2017 Toyota Corolla: It’s Got Style, Features and Value
What does the 2017 Toyota Corolla have in common with the Ford Mustang, Chevrolet Corvette and Porsche 911? If you guessed speed, gas mileage, or cost to insure, you would be wrong, Seriously wrong.
What the Corolla shares with these iconic sports car brands is 50 years of continuous production.
Toyota claims they have sold 43 million of these compact cars, which makes it one of the best selling cars in automotive history.
The 2017 Toyota Corolla comes with a number of trims and a surprisingly robust standard safety package. Combined, these are indicators that Toyota is still committed to its perennial favorite and expects the compact to carry on the brand’s non-flashy style and unparalleled sales appeal.
A Bucket of Value in a Small Package
The compact car segment is highly competitive and includes sporty handling brands like Mazda 3 and the Honda Civic. Other brands may have tighter suspensions, quicker steering response and more horsepower under the hood, but the Corolla has a game plan that has kept it in the race all these years.
Toyota understands the audience that shops for compacts, and the Corolla is very good at delivering what they care about most.
The 2017 Toyota Corolla is an excellent example of a compact that pushes all the right buttons and rings all the right bells that compact buyers want to see and hear.
Even with gas prices at historic lows, gas mileage is still an important factor when evaluating a compact. The 2017 Toyota Corolla base model has an EPA rating of 28 mpg in the city, 36 on the highway, and 32 mpg combined.
These are impressive numbers for a car powered by an internal combustion engine. Buyers most likely will be very impressed with the savings.
What’s the downside of owning a compact? Probably the biggest negative is that the compact will always come out a loser if it tangles with a larger vehicle.
The 2017 Toyota Corolla levels the safety playing field by including accident prevention features as standard equipment on all trims. These standard features, like rear facing camera, forward collision warning, lane departure intervention and adaptive cruise control, are typically only offered as options on other brands.
Toss in the fact that the 2017 Corolla is an IIHS Top Safety Pick and you’ll understand why it sweeps the field in auto safety.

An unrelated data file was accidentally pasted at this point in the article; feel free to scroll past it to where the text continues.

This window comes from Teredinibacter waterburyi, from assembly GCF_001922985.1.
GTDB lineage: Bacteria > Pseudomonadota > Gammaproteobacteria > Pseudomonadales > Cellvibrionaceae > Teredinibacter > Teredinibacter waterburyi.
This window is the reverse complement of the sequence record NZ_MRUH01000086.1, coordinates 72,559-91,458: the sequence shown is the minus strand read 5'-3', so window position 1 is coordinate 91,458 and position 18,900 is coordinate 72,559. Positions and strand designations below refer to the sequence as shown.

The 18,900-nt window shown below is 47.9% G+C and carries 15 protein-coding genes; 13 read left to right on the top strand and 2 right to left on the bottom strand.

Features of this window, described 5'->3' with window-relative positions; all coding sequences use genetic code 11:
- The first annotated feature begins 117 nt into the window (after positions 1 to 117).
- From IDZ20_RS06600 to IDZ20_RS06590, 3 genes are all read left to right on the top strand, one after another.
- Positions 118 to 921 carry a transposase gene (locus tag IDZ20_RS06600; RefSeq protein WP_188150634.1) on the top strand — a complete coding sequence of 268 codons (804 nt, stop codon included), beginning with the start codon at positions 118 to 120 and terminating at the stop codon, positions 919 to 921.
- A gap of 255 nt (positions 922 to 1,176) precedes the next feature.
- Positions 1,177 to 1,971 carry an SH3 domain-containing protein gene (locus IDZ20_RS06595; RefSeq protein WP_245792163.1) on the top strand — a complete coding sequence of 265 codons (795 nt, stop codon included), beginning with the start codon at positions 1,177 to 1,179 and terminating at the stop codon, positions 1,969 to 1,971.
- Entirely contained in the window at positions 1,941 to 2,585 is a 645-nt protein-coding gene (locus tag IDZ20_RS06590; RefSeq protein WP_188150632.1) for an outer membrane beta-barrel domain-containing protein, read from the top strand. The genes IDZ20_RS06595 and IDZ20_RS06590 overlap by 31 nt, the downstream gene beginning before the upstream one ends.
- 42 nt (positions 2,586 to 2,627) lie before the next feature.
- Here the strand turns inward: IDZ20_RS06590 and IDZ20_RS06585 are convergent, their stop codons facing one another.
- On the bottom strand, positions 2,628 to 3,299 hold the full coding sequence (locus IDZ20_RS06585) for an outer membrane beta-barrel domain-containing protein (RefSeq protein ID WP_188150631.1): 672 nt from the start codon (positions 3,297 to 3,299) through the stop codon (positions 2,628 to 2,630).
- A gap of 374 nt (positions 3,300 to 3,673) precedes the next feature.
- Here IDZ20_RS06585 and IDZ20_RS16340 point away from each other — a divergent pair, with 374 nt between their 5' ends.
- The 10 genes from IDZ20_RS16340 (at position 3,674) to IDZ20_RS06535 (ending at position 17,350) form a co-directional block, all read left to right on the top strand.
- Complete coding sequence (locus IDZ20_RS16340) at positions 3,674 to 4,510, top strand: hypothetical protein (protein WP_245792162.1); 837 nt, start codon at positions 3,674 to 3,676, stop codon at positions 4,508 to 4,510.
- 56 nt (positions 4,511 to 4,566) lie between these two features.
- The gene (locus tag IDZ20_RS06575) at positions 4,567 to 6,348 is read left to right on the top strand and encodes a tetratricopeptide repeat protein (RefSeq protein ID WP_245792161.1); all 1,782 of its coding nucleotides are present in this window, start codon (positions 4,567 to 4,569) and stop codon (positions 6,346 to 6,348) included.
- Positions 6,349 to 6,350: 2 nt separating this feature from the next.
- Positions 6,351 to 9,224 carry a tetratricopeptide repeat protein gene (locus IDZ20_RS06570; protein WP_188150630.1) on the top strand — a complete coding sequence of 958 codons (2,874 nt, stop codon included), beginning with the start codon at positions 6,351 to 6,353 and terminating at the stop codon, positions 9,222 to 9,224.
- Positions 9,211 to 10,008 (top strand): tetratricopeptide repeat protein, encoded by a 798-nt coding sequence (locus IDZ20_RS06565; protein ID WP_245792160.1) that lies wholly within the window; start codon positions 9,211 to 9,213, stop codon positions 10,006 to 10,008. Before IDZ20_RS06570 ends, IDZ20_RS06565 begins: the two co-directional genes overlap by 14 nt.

Sharp and Roomy Interior
Unlike most compacts, the backseat in a Corolla is not a designated kids zone. There is actually adequate legroom (and headroom) to accommodate two adults.
This is the smartest and most stylish cabin that Corolla has ever had. It starts with a sport contoured steering wheel, an asymmetrical shifter and an easy-to-use touchscreen with large virtual buttons.
Lots of Trims
So the Corolla nicely addresses the top three concerns of compact buyers: fuel economy, safety and room. However, to close the deal there has to be more.
In this instance, the “more” is seven different trims. It’s important to understand that the base L trim retails for $18,500 and the top-of-the-line XSE has a price tag of $22,000.
That’s a spread of just $3,500. Considering the number of features available, the Corolla lets buyers affordably customize their car. That’s a refreshing idea in an industry that is driven by upgrades.
We don’t have enough room here to provide trim-by trim-descriptions. What we can do is give you an idea of the features and configurations that are available:
- 15″ steel wheels are standard, but 16″ and 17″ alloy wheels are available on some trims
- Keyless ignition and entry
- Toyota’s SofTex simulated leather upholstery
- Paddle shifters (with CVT transmission)
- A sports model with 6 speed manual transmission and a slightly more powerful engine
- Exterior items including custom LED headlamps, rear spoiler and chrome-tipped exhaust
- Entune Audio Plus audio system
- App-based navigation system
- A whole bunch more
Cut to the Bottom Line
The 2017 Toyota Corolla doesn’t scream, “Hey, look at me.” However, with its refreshed front end, it is an attractive automobile.
The Corolla’s 1.8 liter 132 hp 4-cylinder engine is not the most powerful in the pack. It’s 0-to-60 time is 9.2 seconds. That’s about a full second longer than most of the competition.
If you like spending your weekends cruising curvy roads in the country, you probably don’t want a Corolla. The lateral roll produced by the Corolla will spoil your day.
The Corolla is not a speed demon. However, it has enough power to pass on two lanes or merge on a freeway.
It does not have a sports suspension and it isn’t a plush luxury ride. But the Corolla can handle most anything a road can toss its way and still keep passengers comfortable.
In short, the Corolla makes a great commuter ride or an inexpensive first car for a young couple. It’s also a “parent-approved” ride for a new driver.
It knows its place and it is very good at what it does. So if you are looking for a solid, economical ride, it makes sense to give the 2017 Toyota Corolla serious consideration.